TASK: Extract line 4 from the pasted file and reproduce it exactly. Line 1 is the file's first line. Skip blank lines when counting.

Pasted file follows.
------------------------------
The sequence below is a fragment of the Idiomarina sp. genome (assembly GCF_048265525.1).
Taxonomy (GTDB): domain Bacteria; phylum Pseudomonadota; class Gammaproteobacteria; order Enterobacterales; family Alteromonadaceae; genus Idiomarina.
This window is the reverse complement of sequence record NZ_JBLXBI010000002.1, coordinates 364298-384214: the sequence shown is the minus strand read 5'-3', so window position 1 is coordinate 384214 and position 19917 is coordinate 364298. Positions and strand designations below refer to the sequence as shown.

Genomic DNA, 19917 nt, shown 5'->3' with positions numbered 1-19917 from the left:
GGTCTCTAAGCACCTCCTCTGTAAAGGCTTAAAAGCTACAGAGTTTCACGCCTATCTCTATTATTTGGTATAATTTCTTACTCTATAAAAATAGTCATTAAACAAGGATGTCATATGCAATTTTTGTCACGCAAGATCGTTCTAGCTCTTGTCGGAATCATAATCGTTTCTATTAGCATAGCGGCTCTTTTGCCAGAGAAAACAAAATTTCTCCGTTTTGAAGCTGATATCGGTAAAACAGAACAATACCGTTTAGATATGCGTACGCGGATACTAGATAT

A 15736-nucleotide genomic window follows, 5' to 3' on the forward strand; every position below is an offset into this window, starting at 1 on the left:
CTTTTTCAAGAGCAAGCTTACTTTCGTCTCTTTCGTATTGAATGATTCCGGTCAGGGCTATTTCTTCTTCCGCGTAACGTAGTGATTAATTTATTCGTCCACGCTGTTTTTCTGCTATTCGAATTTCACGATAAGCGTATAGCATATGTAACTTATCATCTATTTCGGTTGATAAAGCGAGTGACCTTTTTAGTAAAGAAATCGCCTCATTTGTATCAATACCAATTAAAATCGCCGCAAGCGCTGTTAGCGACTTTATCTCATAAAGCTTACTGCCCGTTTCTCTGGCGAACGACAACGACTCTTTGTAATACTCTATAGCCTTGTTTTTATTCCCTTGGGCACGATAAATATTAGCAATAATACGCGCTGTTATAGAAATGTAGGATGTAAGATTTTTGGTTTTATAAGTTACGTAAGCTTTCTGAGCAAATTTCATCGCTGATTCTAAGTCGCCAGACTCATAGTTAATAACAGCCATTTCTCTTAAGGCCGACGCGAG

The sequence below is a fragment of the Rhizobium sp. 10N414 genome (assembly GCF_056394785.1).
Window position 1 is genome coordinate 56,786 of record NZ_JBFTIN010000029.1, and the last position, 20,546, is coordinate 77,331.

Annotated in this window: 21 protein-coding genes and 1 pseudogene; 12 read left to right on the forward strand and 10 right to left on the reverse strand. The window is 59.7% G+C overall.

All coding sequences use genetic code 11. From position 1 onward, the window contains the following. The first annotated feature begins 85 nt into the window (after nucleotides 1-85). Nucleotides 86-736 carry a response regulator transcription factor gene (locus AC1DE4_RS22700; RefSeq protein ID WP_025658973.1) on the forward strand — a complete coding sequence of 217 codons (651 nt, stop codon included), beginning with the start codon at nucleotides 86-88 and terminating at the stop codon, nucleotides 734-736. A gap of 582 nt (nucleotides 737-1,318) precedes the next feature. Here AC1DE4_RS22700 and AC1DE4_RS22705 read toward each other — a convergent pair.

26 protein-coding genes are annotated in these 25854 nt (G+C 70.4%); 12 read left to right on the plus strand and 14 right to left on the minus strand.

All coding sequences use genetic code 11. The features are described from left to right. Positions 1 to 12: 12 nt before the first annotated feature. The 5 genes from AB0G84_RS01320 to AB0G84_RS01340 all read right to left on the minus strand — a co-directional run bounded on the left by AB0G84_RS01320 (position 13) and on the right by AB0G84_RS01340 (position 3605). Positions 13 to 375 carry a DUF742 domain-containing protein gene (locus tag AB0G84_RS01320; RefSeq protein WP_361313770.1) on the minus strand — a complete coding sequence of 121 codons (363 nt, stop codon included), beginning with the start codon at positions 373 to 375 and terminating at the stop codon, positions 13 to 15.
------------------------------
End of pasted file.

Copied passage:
Genomic DNA, 19917 nt, shown 5'->3' with positions numbered 1-19917 from the left: